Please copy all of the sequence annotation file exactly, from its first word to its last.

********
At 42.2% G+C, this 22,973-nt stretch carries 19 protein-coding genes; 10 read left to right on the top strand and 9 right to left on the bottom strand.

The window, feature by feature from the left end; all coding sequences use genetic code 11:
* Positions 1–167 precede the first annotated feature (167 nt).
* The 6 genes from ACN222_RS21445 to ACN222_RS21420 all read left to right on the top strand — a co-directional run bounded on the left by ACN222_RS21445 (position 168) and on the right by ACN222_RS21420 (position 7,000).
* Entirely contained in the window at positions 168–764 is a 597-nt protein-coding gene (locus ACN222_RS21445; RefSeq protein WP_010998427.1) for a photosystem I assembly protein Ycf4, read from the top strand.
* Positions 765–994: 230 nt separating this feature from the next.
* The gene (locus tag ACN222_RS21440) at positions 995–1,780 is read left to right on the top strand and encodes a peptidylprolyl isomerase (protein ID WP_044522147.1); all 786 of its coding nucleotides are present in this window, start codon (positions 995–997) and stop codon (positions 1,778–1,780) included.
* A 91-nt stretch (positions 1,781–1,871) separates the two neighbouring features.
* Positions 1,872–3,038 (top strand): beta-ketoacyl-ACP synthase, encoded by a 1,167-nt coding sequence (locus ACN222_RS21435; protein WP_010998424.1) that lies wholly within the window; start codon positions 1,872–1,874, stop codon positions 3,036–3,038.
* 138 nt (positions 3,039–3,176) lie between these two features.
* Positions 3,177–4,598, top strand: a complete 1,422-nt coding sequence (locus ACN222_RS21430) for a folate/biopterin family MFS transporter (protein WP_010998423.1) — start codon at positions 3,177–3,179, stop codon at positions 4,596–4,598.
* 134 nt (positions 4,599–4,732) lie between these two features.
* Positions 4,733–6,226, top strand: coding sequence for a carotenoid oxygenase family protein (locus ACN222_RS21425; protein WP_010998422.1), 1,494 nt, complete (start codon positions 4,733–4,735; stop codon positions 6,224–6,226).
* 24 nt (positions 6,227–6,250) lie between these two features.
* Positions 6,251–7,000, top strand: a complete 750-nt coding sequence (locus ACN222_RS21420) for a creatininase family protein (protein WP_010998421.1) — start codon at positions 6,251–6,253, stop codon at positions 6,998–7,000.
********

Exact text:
At 42.2% G+C, this 22,973-nt stretch carries 19 protein-coding genes; 10 read left to right on the top strand and 9 right to left on the bottom strand.

The window, feature by feature from the left end; all coding sequences use genetic code 11:
* Positions 1–167 precede the first annotated feature (167 nt).
* The 6 genes from ACN222_RS21445 to ACN222_RS21420 all read left to right on the top strand — a co-directional run bounded on the left by ACN222_RS21445 (position 168) and on the right by ACN222_RS21420 (position 7,000).
* Entirely contained in the window at positions 168–764 is a 597-nt protein-coding gene (locus ACN222_RS21445; RefSeq protein WP_010998427.1) for a photosystem I assembly protein Ycf4, read from the top strand.
* Positions 765–994: 230 nt separating this feature from the next.
* The gene (locus tag ACN222_RS21440) at positions 995–1,780 is read left to right on the top strand and encodes a peptidylprolyl isomerase (protein ID WP_044522147.1); all 786 of its coding nucleotides are present in this window, start codon (positions 995–997) and stop codon (positions 1,778–1,780) included.
* A 91-nt stretch (positions 1,781–1,871) separates the two neighbouring features.
* Positions 1,872–3,038 (top strand): beta-ketoacyl-ACP synthase, encoded by a 1,167-nt coding sequence (locus ACN222_RS21435; protein WP_010998424.1) that lies wholly within the window; start codon positions 1,872–1,874, stop codon positions 3,036–3,038.
* 138 nt (positions 3,039–3,176) lie between these two features.
* Positions 3,177–4,598, top strand: a complete 1,422-nt coding sequence (locus ACN222_RS21430) for a folate/biopterin family MFS transporter (protein WP_010998423.1) — start codon at positions 3,177–3,179, stop codon at positions 4,596–4,598.
* 134 nt (positions 4,599–4,732) lie between these two features.
* Positions 4,733–6,226, top strand: coding sequence for a carotenoid oxygenase family protein (locus ACN222_RS21425; protein WP_010998422.1), 1,494 nt, complete (start codon positions 4,733–4,735; stop codon positions 6,224–6,226).
* 24 nt (positions 6,227–6,250) lie between these two features.
* Positions 6,251–7,000, top strand: a complete 750-nt coding sequence (locus ACN222_RS21420) for a creatininase family protein (protein WP_010998421.1) — start codon at positions 6,251–6,253, stop codon at positions 6,998–7,000.